Control with an LLC can either be based on the relative values of assets contributed to the organization, or based on membership units issued to each member. It may not make any substantive difference so long as contributions are the same. In most instances, however, ownership and control be based on membership units may make more sense so that there is never any question.
The owners should try to address what happens in the event of a dispute. A buy sell agreement would be helpful in this regard.
The above considerations and others would be addressed in what is commonly called a limited liability company agreement or an operating agreement, that would serve much the same purpose as bylaws would be used with a corporation.
Licensing and Regulation.
The owners will have to jump through the hoops of filing a master business application and otherwise obtaining licenses necessary to operate the business. It is important to be sure that the business entity is properly formed and maintained it in compliance with local, state and federal laws. Even though this can be an expensive and burdensome process for any business, taking short cuts is never advisable.. If the business cannot sustain itself with the inevitable taxing and regulatory burdens, one should not go into the venture.
An LLC is a "pass through" entity meaning that it would not pay income tax on net revenues. The income (or losses) would, instead, flow through to the members and they would be responsible for tax consequences on this income. Each member should get a K-1 at the end of the year. The LLC could elect to be taxed as a partnership or as an S corporation, which is an issue that should be discussed in advance with the company's accountant. However, the LLC will still have to file a federal income tax return each year. The LLC will also be responsible for B&O taxes, property taxes, possibly sales taxes, as well as other taxes. An owner has to be extremely diligent to make sure that all these taxes are paid and that they are paid in a timely manner. Otherwise, there is a possibility of personal liability exposure for payment of the taxes, as well as fines, penalties and interest.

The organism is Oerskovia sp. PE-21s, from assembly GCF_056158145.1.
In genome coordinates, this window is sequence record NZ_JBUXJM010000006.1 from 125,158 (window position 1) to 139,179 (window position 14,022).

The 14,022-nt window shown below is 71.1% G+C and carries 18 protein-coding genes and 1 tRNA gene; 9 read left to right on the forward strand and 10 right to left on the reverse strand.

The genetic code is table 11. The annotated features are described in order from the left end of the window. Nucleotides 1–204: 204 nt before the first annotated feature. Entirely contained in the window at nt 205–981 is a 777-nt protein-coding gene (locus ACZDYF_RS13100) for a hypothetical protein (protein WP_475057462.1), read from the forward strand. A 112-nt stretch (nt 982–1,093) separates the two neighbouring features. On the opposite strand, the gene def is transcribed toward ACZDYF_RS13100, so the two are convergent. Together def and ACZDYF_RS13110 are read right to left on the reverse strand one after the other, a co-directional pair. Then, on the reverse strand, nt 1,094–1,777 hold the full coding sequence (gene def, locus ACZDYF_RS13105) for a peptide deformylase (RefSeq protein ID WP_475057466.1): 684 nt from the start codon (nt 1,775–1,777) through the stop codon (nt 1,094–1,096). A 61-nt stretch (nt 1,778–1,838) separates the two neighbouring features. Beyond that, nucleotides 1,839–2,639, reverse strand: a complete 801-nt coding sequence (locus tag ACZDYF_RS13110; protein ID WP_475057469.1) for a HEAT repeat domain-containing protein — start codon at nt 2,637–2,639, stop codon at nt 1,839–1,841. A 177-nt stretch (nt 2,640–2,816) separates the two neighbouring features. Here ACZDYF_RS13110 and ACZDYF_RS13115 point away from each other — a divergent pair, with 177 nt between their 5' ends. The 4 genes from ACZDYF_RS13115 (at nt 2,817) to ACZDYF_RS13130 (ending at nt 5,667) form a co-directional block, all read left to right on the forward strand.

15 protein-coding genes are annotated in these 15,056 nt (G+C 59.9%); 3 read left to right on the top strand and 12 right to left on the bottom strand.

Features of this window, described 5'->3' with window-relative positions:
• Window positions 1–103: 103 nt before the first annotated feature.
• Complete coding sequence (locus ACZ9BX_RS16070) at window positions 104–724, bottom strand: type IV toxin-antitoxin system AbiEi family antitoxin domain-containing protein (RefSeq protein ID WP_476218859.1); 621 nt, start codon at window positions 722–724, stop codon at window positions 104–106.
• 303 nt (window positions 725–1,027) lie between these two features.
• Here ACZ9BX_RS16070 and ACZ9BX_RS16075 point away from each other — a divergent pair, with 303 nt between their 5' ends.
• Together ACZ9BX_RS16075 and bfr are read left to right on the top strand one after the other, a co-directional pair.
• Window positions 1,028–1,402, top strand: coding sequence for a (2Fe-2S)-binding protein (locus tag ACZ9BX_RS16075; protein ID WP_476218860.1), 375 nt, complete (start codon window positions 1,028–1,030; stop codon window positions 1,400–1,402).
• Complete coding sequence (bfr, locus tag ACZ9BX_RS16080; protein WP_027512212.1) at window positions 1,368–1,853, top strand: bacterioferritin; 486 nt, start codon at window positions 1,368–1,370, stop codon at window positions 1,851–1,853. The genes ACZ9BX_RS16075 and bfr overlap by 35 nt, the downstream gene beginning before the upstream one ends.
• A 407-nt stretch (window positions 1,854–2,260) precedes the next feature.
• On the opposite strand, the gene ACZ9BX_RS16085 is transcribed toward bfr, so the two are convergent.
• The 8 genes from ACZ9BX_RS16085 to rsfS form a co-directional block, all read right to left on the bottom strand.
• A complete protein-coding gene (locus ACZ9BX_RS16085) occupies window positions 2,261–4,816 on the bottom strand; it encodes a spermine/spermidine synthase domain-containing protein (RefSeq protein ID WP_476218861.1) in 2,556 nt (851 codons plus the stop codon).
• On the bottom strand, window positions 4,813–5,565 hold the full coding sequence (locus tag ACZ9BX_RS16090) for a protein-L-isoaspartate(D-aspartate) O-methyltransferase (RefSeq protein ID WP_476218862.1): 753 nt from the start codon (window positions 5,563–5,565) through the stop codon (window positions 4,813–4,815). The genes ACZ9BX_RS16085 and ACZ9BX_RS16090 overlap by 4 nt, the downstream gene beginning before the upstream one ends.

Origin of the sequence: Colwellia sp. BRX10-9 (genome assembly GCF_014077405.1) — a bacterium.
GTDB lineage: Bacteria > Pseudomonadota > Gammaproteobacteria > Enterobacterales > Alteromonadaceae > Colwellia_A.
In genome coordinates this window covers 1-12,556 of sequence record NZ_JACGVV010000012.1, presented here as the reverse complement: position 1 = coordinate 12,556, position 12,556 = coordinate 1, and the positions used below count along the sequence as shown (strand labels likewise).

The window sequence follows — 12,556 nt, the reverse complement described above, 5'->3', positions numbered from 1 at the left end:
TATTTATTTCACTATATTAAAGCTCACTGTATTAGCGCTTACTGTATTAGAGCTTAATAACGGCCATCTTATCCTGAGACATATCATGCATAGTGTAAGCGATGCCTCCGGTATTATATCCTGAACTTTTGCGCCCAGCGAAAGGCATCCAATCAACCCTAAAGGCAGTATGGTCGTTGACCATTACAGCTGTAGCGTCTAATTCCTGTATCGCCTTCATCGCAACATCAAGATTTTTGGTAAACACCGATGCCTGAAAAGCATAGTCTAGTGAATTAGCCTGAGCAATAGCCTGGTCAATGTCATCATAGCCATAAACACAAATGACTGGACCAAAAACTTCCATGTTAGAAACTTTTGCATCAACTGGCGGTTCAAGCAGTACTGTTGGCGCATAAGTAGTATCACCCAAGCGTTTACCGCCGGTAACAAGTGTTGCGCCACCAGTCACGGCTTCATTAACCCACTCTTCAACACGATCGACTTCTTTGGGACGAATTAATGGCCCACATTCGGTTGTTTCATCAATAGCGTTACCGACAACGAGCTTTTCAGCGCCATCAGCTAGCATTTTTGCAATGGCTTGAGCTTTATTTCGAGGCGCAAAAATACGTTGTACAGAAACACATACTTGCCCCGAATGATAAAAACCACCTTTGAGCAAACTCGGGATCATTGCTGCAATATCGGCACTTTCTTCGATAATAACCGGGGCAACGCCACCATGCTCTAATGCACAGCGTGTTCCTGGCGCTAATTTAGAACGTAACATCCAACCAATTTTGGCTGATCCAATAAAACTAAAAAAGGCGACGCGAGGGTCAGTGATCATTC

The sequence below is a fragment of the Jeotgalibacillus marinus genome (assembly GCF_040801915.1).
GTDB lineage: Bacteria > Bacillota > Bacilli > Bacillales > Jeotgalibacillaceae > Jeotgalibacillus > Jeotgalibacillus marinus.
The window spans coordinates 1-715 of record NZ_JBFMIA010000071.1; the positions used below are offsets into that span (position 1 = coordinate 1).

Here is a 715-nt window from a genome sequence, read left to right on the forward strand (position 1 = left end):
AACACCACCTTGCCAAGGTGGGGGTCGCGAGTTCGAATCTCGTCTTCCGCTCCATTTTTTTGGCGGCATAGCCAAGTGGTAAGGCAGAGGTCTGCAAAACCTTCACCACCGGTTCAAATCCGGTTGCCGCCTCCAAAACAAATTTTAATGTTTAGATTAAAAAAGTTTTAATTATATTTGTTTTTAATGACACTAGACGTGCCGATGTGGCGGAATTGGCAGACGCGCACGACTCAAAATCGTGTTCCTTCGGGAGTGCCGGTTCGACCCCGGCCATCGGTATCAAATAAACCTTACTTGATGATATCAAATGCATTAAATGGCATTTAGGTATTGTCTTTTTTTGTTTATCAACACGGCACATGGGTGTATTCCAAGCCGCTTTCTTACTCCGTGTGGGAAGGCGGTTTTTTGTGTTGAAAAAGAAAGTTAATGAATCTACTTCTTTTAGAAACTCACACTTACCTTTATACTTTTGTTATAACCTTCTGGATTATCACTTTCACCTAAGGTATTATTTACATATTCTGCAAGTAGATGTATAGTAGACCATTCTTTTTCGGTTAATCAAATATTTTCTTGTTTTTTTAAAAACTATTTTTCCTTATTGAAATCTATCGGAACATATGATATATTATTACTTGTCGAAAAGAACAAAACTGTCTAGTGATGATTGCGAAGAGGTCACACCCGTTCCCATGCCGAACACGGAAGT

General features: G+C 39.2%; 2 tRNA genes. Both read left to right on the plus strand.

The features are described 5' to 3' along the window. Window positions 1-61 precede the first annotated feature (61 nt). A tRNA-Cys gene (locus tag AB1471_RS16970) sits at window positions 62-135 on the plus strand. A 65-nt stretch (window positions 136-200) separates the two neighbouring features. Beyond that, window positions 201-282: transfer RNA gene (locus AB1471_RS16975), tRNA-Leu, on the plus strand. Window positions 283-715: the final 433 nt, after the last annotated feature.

Do not overlook insurance requirements. Talk to an insurance broker up front to find out what the needs of the business will be. At a minimum, a business would need comprehensive general liability insurance. The principals may be able to piggyback on a business insurance policy that is already in place, but this is something that should be discussed in advance with the company's insurance agent.
Division of Labor.
Also keep the division of labor in mind. If, for example, one owner is spending many hours in developing a certain aspect of the business, this is something that needs to be taken into account. It may not be a good idea just contribute expertise or labor without compensation since it may sow seeds of resentment at a later point in time. If the owners cannot agree on things like this up front, it may be a harbinger of things to come. One alternative would be to contract out for expertise or labor if the owners cannot agree that some consideration should be paid or taken into account with regard to their respective efforts. This would also help to prioritize things since, if someone is not being paid for labor, it will sink to the bottom of the "to do" stack, which can be another source of irritation among the partners.